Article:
Howard Davies’ airport recommendation is a reminder that architects are an antidote to uncertainty, says Paul Finch
Last week’s predictably dozy Heathrow runway decision by Howard Davies (hero of the Financial Services Authority and the London School of Gaddafi Economics) is a reminder that decisions delayed are generally decisions degraded.
In the early 1970s, permission existed for an estuary airport, to be delivered in the 1990s. The politicians managed to duck a start on the project, thus ensuring our current under-capacity. In the same way, David Cameron deliberately adopted procrastination as his aviation mantra for the past five years, with the lackey Davies doing his bidding.
The laughable idea that we should be worrying about a single runway rather than whole airports has alas become official policy. Norman Foster seems to be the only prominent person in the built environment world to carry on flying a flag for a proper infrastructure strategy, of which an estuary airport would be an important part, but not the only part.
An estuary airport would be an important part of a proper infrastructure strategy
It may not be too late, of course. The reality is that by the time a new runway is built at Heathrow – or more likely Terry Farrell’s Gatwick alternative – capacity demands will have grown again. Sooner or later we will have to go east from London, with the London Borough of Heathrow emerging as the 21st-century equivalent of the Royal Docks – with redundancy followed by revival.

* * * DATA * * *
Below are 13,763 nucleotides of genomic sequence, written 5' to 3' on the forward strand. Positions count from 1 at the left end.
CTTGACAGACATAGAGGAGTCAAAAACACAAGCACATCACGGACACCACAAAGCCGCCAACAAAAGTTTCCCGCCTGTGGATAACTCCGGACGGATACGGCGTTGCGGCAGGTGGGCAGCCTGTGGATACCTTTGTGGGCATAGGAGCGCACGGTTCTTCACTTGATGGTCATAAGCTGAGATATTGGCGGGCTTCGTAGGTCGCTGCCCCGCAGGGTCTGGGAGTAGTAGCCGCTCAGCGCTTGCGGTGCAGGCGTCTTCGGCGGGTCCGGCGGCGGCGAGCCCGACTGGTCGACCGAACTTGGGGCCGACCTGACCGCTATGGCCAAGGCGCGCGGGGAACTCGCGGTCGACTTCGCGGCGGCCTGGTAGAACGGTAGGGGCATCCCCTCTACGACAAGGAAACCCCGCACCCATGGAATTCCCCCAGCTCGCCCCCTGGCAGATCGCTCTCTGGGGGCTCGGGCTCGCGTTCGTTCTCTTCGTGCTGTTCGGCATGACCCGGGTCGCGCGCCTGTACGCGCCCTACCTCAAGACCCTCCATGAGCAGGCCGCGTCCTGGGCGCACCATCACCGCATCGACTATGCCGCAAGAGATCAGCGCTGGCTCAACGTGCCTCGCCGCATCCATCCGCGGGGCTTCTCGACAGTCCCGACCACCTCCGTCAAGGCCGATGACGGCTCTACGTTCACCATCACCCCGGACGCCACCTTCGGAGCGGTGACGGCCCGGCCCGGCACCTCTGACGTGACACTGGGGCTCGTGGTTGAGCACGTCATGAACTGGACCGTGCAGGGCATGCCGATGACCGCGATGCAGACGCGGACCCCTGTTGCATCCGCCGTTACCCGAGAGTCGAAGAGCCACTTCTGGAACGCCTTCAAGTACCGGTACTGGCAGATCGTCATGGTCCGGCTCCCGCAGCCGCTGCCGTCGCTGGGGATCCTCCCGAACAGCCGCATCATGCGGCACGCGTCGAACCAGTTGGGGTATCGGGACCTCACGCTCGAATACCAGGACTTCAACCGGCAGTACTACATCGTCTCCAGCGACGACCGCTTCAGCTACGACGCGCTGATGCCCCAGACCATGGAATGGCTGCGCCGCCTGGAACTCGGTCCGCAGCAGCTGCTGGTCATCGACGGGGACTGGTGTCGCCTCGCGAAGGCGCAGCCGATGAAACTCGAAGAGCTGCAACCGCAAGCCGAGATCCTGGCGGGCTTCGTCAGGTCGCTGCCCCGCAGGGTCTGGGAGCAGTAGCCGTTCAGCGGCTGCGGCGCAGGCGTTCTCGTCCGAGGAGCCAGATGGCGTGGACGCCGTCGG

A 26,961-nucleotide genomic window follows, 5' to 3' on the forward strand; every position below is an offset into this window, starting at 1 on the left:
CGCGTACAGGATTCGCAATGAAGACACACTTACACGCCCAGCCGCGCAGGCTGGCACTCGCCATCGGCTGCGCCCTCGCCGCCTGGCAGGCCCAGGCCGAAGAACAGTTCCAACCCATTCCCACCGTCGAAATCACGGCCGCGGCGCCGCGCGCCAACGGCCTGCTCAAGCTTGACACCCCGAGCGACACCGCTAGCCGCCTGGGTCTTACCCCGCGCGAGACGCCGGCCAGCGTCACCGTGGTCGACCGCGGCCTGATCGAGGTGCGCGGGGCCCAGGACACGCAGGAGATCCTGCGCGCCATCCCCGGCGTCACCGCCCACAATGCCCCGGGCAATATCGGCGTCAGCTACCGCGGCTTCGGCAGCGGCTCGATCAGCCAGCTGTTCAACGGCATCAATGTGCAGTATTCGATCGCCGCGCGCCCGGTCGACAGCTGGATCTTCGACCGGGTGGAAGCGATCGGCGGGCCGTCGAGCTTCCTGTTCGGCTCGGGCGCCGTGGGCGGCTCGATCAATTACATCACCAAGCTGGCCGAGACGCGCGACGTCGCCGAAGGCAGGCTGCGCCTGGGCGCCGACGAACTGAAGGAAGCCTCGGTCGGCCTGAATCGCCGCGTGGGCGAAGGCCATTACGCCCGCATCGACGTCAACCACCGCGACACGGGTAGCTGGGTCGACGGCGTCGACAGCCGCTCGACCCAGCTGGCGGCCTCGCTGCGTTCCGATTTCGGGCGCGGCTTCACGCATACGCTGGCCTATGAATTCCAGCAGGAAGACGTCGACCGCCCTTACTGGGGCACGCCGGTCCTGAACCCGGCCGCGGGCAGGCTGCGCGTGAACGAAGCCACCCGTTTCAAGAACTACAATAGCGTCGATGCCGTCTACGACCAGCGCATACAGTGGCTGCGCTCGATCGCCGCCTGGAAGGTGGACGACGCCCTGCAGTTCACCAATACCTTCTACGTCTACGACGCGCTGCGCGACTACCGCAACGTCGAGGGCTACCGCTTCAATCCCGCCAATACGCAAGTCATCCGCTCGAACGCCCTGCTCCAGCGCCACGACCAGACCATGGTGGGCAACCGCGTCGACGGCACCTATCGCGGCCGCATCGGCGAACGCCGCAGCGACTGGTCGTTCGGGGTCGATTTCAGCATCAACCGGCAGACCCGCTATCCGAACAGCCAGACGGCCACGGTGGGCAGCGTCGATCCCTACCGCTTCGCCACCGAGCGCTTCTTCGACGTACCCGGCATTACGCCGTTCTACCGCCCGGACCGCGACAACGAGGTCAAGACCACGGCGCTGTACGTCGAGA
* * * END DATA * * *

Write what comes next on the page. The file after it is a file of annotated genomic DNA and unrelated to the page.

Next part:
Bleating from the CBI about the sky falling in and cows dropping dead in the fields if Heathrow does not expand is akin to its alarmist predictions about what would happen if we left the EU. It is all phoney propaganda (like its warnings about us not joining the Euro), and ignores the fundamental reality of business life, which is that companies behave in a Darwinian fashion. They would have 15 years to make sensible decisions about their location in the event of an estuary airport being built.
Companies would make those decisions rather more slowly than the Canada geese, which would find somewhere else on the east coast to make their home, birds being quicker to respond to reality than humans – which is why, despite all the awful warnings, hundreds of new airports across the globe have not resulted in hundreds of planes crashing because of our feathered friends.
In a world of constructional uncertainty, the architect’s task is frequently to focus on what can and should be achieved. Of all the options available, which should be pursued to actual delivery? The reluctance of public authorities to acknowledge the contribution architects can make stems partly from attitudes at the highest levels of government. I was shocked to hear recently that there has been a working assumption inside the Treasury since at least 2000 that architects should, wherever possible, be excluded from active engagement with clients.
I shouldn’t have been shocked, since come to think of it, isn’t that exactly what PFI procurement is based on? So the designers of schools are not permitted (or aren’t given enough time) to speak to teachers, parents and children themselves about what sort of building would be right for them. Instead they get a standard roll-out. But whose standard?
Just when we thought we had fixed minimum space standards for London homes, Mayor Boris has dumbed down the floor-to-ceiling requirement, no doubt at the behest of a government embarrassed by his crusade for non-hutch homes. The government’s own national standards are not, of course, mandatory, any more than the so-called High Quality Mark for homes produced by the BRE. Once again uncertainty rules, promoting that magnificent British aspiration: the lowest common denominator.